Cirrhipathes cf. spiralis ( Linnaeus, 1758 ),

Terrana, Lucas, Bo, Marzia, Opresko, Dennis M. & Eeckhaut, Igor, 2020, Shallow-water black corals (Cnidaria: Anthozoa: Hexacorallia: Antipatharia) from SW Madagascar, Zootaxa 4826 (1), pp. 1-62: 37

publication ID

publication LSID


persistent identifier

treatment provided by


scientific name

Cirrhipathes cf. spiralis ( Linnaeus, 1758 )


Cirrhipathes cf. spiralis ( Linnaeus, 1758) 

Fig. 21View FIGURE 21

Gorgonia spiralis Linnaeus 1758, p.800 

Antipathes spiralis Pallas 1766, p.217 

Cirripathes spiralis Brook 1889, p.85  , pl.7, fig.10

Cirripathes (Eucirripathes) spiralis van Pesch 1914, p.158  , figs 216–241

Cirrhipathes spiralis Utinomi 1956, p.181  , fig.3

Material examined. Toliara, 25 m. Distal fragment, specimen INV.131371  .

Depth range. 15–25 m.

Description. The colony has tight dextral helicospirals, which start coiling at about 3 cm from the base before being spaced apart by an average of 1.2 cm ( Fig. 21View FIGURE 21, a). The coils are not always regular and can be slack in some colonies ( Fig. 21View FIGURE 21, b, c). The specimen from which the sample was collected measures about 50 cm in height and the coils are about 1 cm in diameter. The skeleton diameter is about 3 mm at base and tapers slightly at top. The colony is bright or light yellow with yellow to orange polyps ( Fig. 21View FIGURE 21, a–c). The polyps are found all around the stem with the exception of the inner side of the coils ( Fig. 21View FIGURE 21, b, c) and they measure up to 2 mm in transverse diameter. Polyps are irregularly spaced, and the interpolypar distance can reach 3.5 mm, sometimes resulting in large areas of exposed coenenchyme ( Fig. 21View FIGURE 21, b, c). They have a prominent oral cone and the transverse canals are clearly visible ( Fig. 21View FIGURE 21, b). The tentacles appear long and pointed when fully extended ( Fig. 21View FIGURE 21, c). Because of the great variation in the interpolypar distance, the number of polyps per cm is very different across the colony.

The inner and outer spines near the top of the corallum have the same morphology but differ in length. Spines are conical, straight or slightly curved, papillose with a blunt apex which is slightly knobbed ( Fig. 21View FIGURE 21, d–f). They stand either at a right angle to the corallum or are slightly inclined ( Fig. 21View FIGURE 21, d). Spines are arranged in spirals, and up to ten longitudinal rows can be seen on a section 1.9 mm in diameter ( Fig. 21View FIGURE 21, d). The outer spines measure 0.20–0.26 mm in height while the inner spines are 0.16–0.21 mm in height. The spine spacing ranges from 0.15 to 0.7 mm.

Taxonomic remarks. This species was described based on pre-Linnean descriptions, without any type specimen. It was reported as Acarbarium anguinum in 1685 and then as Palmijuncus anguinus  in 1750 by Rumphius (see Bayer 1959) before being mentioned in the 10 th edition of the Systema Naturae in 1758 by Linnaeus under the name Gorgonia spiralis  (see Brook 1889). It was latter mentioned under Antipathes spiralis  by Pallas (1766), before being moved to the new genus Cirrhipathes  by Blainville in 1834. It is the type species of Cirrhipathes  . The description by Pallas (1766) mentions a distribution in Norway, the Mediterranean Sea and the Indian Ocean. However, as mentioned by Lamouroux (1824), the two first locations might be for other species. Detailed descriptions of this species were made by Brook (1889) and van Pesch (1914). Brook (1889) refers to tall colonies, with a tapering stem and dextral, tight coils, 1.5 cm in diameter. Brooks (1889) notes a somewhat spiral arrangement of spines, forming 10–11 rows, and indicates that spines are conical, blunt, and 0.3 mm long on the polypar side. Van Pesch (1914) gives a more detailed description of polyps and highlights a certain variability in spine size, shape and ornamentation, resulting in four variants, some of which have distinctly tuberculated and papillose tall spines. The present specimen shows a high affinity with Brook’s (1889) description but given the lack of a neotype and the limits of the description, it is identified as Cirrhipathes cf. spiralis  . It is possible that environmental plasticity, age and region of the stem may cause high variability of the characters.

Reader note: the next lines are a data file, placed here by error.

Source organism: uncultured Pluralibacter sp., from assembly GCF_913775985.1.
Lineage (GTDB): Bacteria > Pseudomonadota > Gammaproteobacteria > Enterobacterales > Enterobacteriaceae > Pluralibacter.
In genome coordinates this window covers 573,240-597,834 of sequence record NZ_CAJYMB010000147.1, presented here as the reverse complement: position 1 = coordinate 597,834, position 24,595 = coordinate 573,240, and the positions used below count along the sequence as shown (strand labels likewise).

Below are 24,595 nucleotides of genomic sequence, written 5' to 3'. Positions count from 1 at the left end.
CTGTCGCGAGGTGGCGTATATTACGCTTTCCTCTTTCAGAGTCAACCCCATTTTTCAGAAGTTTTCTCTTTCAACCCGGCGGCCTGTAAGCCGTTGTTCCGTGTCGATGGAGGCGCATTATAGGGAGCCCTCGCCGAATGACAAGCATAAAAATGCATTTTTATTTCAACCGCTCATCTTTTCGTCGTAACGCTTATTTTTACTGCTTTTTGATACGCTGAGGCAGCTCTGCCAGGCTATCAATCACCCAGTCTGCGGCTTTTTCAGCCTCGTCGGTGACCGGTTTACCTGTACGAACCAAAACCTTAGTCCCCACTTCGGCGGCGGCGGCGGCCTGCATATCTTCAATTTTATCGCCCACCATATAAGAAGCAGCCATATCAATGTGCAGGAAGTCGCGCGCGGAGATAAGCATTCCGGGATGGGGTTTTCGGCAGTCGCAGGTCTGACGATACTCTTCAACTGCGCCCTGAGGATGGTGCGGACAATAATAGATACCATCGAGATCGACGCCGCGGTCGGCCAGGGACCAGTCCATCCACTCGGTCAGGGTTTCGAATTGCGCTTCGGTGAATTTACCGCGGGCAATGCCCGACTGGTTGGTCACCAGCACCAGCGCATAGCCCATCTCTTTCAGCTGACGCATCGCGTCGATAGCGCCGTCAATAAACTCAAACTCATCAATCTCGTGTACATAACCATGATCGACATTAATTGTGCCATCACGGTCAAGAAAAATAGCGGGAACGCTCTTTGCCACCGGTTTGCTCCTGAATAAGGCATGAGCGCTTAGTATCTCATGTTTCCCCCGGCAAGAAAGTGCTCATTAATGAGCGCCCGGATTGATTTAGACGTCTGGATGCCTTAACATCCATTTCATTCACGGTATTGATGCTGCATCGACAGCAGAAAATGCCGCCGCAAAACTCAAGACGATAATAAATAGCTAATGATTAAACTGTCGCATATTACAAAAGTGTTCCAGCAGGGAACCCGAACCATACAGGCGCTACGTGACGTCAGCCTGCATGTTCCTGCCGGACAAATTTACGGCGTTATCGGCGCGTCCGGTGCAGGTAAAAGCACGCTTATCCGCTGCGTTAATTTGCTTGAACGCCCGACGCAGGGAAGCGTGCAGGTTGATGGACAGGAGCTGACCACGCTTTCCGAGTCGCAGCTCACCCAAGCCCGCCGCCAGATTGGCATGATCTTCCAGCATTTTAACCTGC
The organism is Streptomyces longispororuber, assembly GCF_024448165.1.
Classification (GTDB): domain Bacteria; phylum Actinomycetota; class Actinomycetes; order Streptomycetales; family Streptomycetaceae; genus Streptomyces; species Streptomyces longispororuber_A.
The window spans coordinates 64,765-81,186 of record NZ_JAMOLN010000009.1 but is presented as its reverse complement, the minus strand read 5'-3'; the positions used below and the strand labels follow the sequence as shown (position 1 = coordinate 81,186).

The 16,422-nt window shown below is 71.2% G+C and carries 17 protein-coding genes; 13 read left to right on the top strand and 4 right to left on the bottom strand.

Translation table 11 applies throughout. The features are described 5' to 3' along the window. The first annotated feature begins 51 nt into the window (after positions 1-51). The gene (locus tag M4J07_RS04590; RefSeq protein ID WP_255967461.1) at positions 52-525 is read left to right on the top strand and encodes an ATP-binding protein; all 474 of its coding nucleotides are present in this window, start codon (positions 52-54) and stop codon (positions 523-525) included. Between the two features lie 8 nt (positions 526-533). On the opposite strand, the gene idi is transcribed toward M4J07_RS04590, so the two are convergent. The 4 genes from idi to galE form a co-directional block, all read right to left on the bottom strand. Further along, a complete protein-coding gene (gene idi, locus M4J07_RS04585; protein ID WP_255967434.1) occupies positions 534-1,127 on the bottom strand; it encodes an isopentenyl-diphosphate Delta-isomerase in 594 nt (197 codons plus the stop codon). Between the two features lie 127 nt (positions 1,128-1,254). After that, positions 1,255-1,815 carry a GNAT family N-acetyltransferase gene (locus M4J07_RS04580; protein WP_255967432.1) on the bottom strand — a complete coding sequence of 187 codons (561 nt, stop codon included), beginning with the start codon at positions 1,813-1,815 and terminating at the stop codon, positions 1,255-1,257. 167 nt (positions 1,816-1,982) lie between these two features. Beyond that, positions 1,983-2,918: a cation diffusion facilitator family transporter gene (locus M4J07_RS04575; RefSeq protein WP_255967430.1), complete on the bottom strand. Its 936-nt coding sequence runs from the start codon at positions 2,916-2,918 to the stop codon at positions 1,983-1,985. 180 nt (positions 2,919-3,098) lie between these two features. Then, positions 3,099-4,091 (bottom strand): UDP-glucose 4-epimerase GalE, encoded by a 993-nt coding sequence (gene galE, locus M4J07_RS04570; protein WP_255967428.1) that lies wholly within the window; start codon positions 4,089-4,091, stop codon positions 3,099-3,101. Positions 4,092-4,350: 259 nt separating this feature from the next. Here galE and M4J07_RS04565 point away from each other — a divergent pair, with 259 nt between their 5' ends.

Distribution. Indian Ocean ( Pallas 1766), Indonesia ( Ellis & Solander 1786; van Pesch 1914; Wagner et al. 2011), Korea ( Moon & Song 2008), Hawaii ( Clarke et al. 2015), Madagascar (present study).

Genus Stichopathes Brook, 1889 

The genus Stichopathes  encompasses unbranched corals but they differ from Cirrhipathes  in having polyps arranged in a single row on one side of the corallum; the polyp row can sometimes twist around the stem. Even if the homology of this character has been questioned by several authors ( Pasternak 1977; Bo et al. 2012a), it remains the only character for the distinction of this group. Like Cirrhipathes  species, Stichopathes  species can be straight, slightly to highly contorted, curved or coiled. The spines are smooth, papillose or with tubercles; the presence of secondary spines is common. To date, this genus encompasses 36 accepted species, of which Stichopathes pourtalesi Brook, 1889  from the Caribbean is the type species ( Bo & Opresko 2015; Molodtsova & Opresko 2020). The type specimens have been lost for eight of the currently accepted species, and 12 of the currently accpeted species were described from the Indian Ocean.














Cirrhipathes cf. spiralis ( Linnaeus, 1758 )

Terrana, Lucas, Bo, Marzia, Opresko, Dennis M. & Eeckhaut, Igor 2020

Cirrhipathes spiralis

Utinomi 1956: 181

Cirripathes (Eucirripathes) spiralis

van Pesch 1914: 158

Cirripathes spiralis

Brook 1889: 85

Antipathes spiralis

Pallas 1766: 217

Gorgonia spiralis

Linnaeus 1758: 800